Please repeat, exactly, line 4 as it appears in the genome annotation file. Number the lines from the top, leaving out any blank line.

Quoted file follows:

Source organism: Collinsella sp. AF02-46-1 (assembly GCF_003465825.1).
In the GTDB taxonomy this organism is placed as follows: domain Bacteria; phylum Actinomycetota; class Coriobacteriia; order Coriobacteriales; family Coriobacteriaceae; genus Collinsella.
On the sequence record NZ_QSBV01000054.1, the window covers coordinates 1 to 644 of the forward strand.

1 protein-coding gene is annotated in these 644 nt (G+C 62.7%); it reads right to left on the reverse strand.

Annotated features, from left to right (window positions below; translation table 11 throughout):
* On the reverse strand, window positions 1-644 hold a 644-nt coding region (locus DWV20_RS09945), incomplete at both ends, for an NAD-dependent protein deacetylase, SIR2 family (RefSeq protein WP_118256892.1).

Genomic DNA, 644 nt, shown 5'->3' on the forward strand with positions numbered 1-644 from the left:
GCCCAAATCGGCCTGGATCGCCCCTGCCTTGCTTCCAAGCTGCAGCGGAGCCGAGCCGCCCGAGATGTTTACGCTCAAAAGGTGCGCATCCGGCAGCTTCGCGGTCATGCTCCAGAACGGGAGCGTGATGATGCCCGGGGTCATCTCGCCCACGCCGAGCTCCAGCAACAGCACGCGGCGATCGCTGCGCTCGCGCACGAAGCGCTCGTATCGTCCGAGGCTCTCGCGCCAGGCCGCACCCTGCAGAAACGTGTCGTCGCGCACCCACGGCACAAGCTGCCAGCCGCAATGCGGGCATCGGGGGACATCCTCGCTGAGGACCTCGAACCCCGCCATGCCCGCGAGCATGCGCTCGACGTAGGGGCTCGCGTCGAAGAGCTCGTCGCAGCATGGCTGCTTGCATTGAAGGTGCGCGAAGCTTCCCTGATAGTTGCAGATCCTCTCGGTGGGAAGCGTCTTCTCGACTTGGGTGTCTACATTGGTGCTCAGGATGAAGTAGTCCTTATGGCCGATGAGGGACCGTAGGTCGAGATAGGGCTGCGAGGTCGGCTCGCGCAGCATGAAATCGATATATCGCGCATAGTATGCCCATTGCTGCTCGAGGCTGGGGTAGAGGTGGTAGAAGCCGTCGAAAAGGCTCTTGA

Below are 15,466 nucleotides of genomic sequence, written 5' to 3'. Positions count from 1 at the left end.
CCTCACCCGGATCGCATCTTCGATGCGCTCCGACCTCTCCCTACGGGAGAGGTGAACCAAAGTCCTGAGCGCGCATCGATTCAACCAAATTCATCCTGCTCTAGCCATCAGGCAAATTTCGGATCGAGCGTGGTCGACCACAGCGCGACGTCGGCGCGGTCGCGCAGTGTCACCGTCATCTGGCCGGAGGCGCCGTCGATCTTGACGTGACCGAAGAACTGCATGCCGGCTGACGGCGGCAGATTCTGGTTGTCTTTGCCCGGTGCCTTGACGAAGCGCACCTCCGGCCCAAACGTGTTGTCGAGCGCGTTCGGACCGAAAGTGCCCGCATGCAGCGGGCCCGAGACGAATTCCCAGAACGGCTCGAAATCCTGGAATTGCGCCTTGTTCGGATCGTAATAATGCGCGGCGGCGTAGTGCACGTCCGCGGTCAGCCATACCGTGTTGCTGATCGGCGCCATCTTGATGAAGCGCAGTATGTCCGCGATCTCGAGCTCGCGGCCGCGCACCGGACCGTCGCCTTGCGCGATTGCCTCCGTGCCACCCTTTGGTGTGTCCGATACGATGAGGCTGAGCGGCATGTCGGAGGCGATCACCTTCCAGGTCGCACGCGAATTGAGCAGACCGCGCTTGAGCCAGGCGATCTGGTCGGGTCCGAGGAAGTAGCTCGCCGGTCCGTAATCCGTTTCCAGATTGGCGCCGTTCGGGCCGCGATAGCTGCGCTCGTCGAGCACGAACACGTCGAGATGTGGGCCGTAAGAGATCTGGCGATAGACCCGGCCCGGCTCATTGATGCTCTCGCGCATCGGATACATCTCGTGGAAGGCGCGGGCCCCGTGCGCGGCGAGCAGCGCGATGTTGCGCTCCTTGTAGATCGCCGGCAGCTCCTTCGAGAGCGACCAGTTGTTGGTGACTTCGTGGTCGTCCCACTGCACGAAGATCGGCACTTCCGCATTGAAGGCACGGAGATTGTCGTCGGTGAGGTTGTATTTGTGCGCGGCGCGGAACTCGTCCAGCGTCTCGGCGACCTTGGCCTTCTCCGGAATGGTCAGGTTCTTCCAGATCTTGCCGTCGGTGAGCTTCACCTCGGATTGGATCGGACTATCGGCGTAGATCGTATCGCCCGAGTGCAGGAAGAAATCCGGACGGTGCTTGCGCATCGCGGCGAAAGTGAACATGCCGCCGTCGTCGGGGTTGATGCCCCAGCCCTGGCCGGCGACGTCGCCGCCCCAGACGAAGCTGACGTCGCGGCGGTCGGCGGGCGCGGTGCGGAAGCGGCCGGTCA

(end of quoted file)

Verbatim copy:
1 protein-coding gene is annotated in these 644 nt (G+C 62.7%); it reads right to left on the reverse strand.